The iconic Singing Oak at City Park is one step closer to seeing its surroundings enhanced and, more importantly, its roots protected. If such a project comes to fruition, Théa Spring, who recently received her master’s degree from the Tulane University School of Architecture, will get much of the credit.
Spring was recently named the winner of a competition launched by the Albert & Tina Small Center for Collaborative Design as part of its annual request for design proposals from local nonprofits. Concerned about the tree’s future, City Park asked for ideas on how to meet the needs of the ancient oak, while providing an aesthetically pleasing space for gatherings.
Several students submitted designs, and based on a public survey, budget considerations and other factors, City Park chose Spring’s proposal, dubbed Mindful Shadow.
"The beauty of this competition was its modesty: design was needed to protect the tree’s roots, not redefine its surroundings. This was an evolution rather than a transformation.”Théa Spring, recent Tulane School of Architecture graduate
“When we were evaluating the designs, we had to consider fundraising, day-to-day maintenance and how it would serve the community programmatically,” said Casie Duplechain, chief development officer for City Park.
She said Mindful Shadow covered all the bases and is the most realistic of the proposals, depending on fundraising and its inclusion in City Park’s master plan.
Located on the shore of Big Lake near the intersection of Wisner Boulevard and Lelong Drive, the oak is one of the most popular and relaxing gathering spots in the park. Its wind chimes, including one that is 14 feet long, rings a pentatonic (five notes per octave) scale upon every breeze. The tree is so popular among visitors that the frequency of usage has damaged exposed roots. Park officials think a sitting deck, such as the one in Mindful Shadow, could help protect the roots and enhance the tree’s aesthetics.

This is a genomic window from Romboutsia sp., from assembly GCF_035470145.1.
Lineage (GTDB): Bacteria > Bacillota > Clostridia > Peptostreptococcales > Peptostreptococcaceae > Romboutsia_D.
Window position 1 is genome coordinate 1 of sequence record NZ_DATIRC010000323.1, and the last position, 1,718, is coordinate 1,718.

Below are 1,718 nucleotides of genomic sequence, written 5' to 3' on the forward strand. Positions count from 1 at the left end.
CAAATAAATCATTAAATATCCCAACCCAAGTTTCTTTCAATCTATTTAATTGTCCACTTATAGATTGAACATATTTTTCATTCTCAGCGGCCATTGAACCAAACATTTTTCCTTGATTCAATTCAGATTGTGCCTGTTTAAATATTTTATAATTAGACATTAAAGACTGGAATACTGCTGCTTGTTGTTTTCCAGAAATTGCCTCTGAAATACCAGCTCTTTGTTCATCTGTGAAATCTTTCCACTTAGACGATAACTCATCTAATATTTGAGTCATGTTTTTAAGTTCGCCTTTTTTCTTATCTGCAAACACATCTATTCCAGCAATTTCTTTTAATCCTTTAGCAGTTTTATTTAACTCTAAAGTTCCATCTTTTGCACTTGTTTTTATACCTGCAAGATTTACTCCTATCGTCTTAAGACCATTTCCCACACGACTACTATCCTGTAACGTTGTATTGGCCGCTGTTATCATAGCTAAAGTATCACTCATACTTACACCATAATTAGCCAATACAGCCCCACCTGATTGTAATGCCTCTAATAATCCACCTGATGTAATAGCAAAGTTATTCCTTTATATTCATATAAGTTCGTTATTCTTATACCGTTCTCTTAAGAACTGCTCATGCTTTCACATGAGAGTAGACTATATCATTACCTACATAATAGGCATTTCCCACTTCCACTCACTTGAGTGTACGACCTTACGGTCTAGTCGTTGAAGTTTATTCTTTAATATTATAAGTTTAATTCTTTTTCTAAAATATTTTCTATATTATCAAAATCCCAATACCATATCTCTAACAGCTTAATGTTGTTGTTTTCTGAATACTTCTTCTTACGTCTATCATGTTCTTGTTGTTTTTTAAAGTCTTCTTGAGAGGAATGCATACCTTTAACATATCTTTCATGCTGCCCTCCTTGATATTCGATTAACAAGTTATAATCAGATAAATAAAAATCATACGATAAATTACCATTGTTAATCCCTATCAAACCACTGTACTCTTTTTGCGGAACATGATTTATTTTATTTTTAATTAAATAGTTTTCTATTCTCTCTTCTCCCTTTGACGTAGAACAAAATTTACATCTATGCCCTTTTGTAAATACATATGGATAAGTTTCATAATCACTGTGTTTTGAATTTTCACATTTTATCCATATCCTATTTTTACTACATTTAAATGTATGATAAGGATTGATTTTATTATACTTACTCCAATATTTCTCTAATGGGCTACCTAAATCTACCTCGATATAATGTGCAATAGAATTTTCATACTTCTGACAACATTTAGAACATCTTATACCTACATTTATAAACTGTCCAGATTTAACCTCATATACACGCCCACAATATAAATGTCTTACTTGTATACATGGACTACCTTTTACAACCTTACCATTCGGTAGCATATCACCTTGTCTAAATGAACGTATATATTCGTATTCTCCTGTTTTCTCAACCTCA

"It is a great honor to have won this competition for City Park,” Spring said. “Visitors have enjoyed the Singing Oak for decades and for all kinds of activities, from the active to the contemplative, from the social to the solitary, and from morning till night. The beauty of this competition was its modesty: design was needed to protect the tree’s roots, not redefine its surroundings. This was an evolution rather than a transformation.”
Mindful Shadow is based on the idea of a second shadow but is actually a wooden deck constructed in wood tones similar to the oak’s trunk. One side is in line with the grass to allow for smooth access while the other side thickens to offer seating. It includes a metal platform that lets visitors see through to the trunk’s base and its main roots. It includes small round lamps that line the decks and appear as the sun goes down.
“The earth will be lightly illuminated to guide visitors, like a string a beads,” Spring said.
The project is estimated to cost $50,000, and Spring said she plans to be involved in its development. “I look forward to continuing this collaboration until we make it a reality,” she said.